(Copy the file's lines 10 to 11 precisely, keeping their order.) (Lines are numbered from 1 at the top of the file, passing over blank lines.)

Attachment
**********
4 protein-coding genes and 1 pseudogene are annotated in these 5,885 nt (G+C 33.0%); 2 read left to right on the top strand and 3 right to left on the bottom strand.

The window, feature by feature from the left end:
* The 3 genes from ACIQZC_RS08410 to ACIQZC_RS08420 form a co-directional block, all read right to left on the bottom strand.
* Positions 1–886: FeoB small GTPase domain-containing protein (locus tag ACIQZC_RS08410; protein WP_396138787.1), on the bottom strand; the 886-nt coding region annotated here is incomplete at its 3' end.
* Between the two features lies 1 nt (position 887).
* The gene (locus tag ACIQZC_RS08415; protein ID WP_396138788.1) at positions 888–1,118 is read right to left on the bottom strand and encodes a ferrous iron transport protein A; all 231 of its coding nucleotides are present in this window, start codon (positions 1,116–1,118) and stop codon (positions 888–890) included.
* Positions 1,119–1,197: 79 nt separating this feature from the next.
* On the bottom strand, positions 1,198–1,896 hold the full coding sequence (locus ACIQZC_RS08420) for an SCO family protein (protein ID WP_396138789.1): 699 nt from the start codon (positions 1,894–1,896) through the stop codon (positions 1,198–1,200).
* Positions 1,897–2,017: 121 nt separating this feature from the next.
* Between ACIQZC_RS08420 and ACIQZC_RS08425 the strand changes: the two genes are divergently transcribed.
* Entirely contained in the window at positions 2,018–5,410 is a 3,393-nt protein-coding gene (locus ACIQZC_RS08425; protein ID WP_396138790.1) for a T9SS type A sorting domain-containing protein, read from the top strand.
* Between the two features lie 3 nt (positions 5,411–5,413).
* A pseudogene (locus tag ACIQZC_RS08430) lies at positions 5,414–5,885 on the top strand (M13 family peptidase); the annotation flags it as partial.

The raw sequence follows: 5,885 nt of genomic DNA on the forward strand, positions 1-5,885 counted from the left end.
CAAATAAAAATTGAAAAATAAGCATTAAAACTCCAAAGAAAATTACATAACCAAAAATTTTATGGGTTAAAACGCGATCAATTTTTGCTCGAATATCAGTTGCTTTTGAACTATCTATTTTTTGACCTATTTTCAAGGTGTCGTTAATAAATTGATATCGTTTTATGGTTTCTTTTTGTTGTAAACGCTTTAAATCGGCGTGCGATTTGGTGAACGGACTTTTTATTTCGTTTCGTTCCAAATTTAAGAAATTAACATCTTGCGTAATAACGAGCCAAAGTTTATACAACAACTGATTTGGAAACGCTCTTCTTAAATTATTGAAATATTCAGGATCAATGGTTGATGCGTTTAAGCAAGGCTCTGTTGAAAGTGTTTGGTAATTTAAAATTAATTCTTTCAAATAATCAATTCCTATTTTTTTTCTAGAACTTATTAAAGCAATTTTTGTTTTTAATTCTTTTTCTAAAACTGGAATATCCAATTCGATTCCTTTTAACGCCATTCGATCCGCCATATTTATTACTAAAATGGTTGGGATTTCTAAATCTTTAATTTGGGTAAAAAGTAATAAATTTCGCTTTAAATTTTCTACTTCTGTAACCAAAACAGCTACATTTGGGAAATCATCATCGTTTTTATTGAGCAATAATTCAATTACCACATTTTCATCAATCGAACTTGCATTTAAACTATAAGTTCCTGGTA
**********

* Between ACIQZC_RS08420 and ACIQZC_RS08425 the strand changes: the two genes are divergently transcribed.
* Entirely contained in the window at positions 2,018–5,410 is a 3,393-nt protein-coding gene (locus ACIQZC_RS08425; protein ID WP_396138790.1) for a T9SS type A sorting domain-containing protein, read from the top strand.